On May 20, Cardinals rookie reliever Jordan Hicks threw one of the most memorable balls of the season.
It wasn’t a good pitch—it was way outside, and far from its target—but it was an impressive pitch, and only partly because the zoomed-in, off-center angle made the sinker appear possessed. The pitch also impressed because of its speed: 105 mph. Many baseball broadcasts still flash flames on the chyron when a pitch touches 95. This pitch made a 95 mph fastball look like Mark Buehrle’s mid-80s gas. And it wasn’t a once-in-a-season or even once-in-an-outing event: Two pitches later, Hicks hit 105 again. The other three pitches that the Phillies’ Odúbel Herrera watched, waved at, or fouled off en route to a strikeout all rounded to 104.
Measurement error and changes in tracking technology make it tough to determine whether Hicks’s 105 or Aroldis Chapman’s similarly wild 105 from 2016 is definitively the fastest on record. It’s likely, though, that when this season is said and done, someone other than Chapman will have thrown the year’s fleetest fastball for the first time since 2009.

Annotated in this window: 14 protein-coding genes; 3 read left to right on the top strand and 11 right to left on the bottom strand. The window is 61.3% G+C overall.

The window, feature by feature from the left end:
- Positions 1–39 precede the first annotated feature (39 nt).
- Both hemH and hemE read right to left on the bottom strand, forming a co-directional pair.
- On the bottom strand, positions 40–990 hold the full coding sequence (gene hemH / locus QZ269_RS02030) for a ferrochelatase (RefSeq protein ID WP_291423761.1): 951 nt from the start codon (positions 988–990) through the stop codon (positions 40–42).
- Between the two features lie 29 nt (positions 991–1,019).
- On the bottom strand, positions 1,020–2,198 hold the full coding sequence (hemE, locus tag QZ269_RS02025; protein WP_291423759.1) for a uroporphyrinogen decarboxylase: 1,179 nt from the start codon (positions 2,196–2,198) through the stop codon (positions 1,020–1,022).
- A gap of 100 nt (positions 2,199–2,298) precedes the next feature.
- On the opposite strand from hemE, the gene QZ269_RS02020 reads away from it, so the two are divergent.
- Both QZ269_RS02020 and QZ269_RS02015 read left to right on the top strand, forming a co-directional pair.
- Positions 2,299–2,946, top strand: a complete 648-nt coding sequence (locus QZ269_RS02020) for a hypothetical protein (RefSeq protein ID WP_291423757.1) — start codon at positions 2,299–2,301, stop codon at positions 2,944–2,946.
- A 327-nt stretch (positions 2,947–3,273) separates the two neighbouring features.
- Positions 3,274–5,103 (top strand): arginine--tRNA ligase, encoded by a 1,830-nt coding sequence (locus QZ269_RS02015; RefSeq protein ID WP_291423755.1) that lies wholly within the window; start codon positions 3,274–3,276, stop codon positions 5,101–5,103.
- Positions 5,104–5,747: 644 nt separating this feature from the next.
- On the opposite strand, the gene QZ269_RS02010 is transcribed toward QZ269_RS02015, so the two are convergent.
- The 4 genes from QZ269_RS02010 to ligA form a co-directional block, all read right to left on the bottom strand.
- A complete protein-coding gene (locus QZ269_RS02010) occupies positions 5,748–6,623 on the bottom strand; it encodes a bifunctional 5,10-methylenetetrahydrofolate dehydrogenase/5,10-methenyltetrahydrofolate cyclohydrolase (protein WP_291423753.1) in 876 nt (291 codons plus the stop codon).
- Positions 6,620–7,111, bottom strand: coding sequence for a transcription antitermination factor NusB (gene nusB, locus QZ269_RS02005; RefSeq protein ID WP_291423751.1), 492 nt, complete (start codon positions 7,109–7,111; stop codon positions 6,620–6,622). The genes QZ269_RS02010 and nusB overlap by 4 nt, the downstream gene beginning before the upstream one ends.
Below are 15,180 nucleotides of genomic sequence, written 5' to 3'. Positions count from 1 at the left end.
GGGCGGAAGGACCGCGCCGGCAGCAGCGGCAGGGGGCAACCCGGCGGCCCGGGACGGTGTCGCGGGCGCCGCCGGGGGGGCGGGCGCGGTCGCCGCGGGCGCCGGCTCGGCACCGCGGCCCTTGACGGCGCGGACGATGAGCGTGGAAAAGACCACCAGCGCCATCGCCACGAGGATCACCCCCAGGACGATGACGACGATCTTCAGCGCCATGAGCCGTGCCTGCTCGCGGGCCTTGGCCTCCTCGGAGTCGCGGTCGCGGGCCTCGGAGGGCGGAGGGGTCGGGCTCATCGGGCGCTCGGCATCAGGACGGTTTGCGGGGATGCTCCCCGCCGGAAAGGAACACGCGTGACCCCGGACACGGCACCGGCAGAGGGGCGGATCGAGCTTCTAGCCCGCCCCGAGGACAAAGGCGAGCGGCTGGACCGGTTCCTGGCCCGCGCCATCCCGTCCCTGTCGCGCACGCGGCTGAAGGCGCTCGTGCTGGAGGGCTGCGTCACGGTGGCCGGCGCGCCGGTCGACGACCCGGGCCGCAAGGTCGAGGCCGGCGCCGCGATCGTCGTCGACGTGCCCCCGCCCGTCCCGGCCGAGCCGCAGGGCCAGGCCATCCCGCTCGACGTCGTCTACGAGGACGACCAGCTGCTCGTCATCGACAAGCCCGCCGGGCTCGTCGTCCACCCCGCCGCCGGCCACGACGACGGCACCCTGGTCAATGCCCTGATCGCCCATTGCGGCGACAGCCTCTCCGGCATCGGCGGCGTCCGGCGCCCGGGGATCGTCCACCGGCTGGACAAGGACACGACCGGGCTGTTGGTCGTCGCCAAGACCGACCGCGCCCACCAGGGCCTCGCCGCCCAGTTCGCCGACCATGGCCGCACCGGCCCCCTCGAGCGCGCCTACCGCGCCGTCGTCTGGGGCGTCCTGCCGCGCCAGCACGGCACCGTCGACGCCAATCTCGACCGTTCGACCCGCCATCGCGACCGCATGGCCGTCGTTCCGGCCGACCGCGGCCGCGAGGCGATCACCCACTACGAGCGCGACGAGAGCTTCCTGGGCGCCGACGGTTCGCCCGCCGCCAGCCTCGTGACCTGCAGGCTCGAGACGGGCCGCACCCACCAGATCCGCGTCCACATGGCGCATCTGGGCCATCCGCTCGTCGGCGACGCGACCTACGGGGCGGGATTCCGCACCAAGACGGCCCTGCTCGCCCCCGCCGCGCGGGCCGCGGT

Compared with Chapman, who threw hard enough to turn heads in the 2009 World Baseball Classic and signed a six-year contract with Cincinnati the following January, Hicks, a 2015 third-round draftee, snuck onto the scene. He wasn’t a top-100 guy (aside from his fastball) on any preseason prospect list, and the last line on his minor league record was a 6.32 ERA in the Arizona Fall League, where he worked largely in relief. Baseball America ranked him fifth in St. Louis’s system this spring but warned about “below-average command and control.” His blurb in the BA Prospect Handbook reads, “Hicks has a chance to jump to Double-A Springfield in 2018, depending on his camp performance.”